"A portrait is a picture in which there is just a tiny little something not quite right about the mouth." -- John Singer Sargent

Sunday, September 18, 2016

William McKinley

This 1897 portrait of William McKinley (1843-1901) by August Benziger hangs in the National Portrait Gallery in Washington, DC.
“William McKinley's ‘front porch’ campaign for the White House in 1896 consisted mainly of speeches delivered to well-wishers flocking by train to his Canton, Ohio, home. As president, the main focus of his administration lay in responding to calls for aid in Cuba's struggle against Spanish rule. Although reluctant to meddle, McKinley felt obliged to act when the American battleship Maine blew up in Havana harbor, and interventionists blamed it on the Spanish. The result was the Spanish-American War, which led to Cuba's independence and Spain's surrender of the Philippines, Puerto Rico, and Guam to the United States. Despite his own doubts about this turn of events, McKinley made the traditionally isolationist United States more visible in international politics. 
One of several portraits derived from 1897-98 sittings at the White House, August Benziger's likeness testifies to McKinley's blandly funereal appearance. But housed in that uninteresting exterior was an unusual supply of warmth and charm that, as one observer put it, made McKinley ‘a marvelous manager of men.’” -- National Portrait Gallery
President McKinley


Painted in the
Executive Mansion
Washington D. C.

A. Benziger
Here's an 1896 “Oilograph” of McKinley by The Brett Litho. Co. N.Y. (LOC)

This sound bite features McKinley speaking from his front porch, during the 1896 presidential campaign.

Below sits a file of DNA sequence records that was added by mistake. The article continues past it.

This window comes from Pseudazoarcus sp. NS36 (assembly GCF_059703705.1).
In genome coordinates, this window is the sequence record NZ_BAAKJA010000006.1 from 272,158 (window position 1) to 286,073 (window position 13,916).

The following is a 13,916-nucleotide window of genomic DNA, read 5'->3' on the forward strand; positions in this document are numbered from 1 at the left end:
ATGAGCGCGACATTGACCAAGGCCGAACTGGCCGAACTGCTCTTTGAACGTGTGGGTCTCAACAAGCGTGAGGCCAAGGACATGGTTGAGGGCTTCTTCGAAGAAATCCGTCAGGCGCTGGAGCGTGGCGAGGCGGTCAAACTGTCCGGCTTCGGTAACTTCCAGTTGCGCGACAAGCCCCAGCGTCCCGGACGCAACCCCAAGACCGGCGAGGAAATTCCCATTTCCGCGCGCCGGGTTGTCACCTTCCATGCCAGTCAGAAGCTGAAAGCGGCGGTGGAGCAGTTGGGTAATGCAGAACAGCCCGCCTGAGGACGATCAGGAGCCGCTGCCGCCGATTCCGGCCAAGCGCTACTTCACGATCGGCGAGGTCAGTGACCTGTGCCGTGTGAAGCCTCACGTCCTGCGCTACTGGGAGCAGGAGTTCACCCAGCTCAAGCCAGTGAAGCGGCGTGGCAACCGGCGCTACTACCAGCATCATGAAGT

My fellow citizens, recent events have imposed upon the patriotic people of this country a responsibility and a duty greater than that of any since the Civil War. Then it was a struggle to preserve the government of the United States. Now it is a struggle to preserve the financial honor of the government.

Our creed embraces an honest dollar, an untarnished national credit, adequate revenues for the uses of the government, protection to labor and industry, preservation of the home market, and reciprocity which will extend our foreign markets. [CHEERS]

Upon this platform we stand, and submit its declaration to the sober and considerate judgment of the American people.
McKinley was the last Civil War veteran elected to the presidency.  Grant,  Hayes,  Garfield, and Benjamin Harrison had been Union Veterans. 

He's shown below carrying dispatches at Cedar Creek, in 1864.

Carrying Dispatches Under Fire at Cedar Creek

For McKinley's service at Antietam, see this 2016 blog entry

McKinley was shot by unemployed wire-puller Leon Czolgosz on Sept. 6, 1901 a few months into his second term.

Shot Sept. 6th, 1901

The African-American man coming up behind Czolgosz is James Benjamin “Jim” Parker. Parker subdued Czolgosz before the assassin could fire a third shot at the President. It was believed at the time that he had saved McKinley's life.
With the help of his doctors, McKinley died on September 14, making Theodore Roosevelt President and ushering in the Progressive Era.

Last Farewell (Milburn House - Buffalo.)
Last Words “Good-by, All, Good-By.
It is God's way, His Will, Not Ours Be Done.”


McKinley appears on the U.S. $500 bill.

 When the McKinley $500 bill was officially discontinued in 1969, none had been printed since 1945. McKinley had been on the bill since 1928. It remains legal tender in the U.S.

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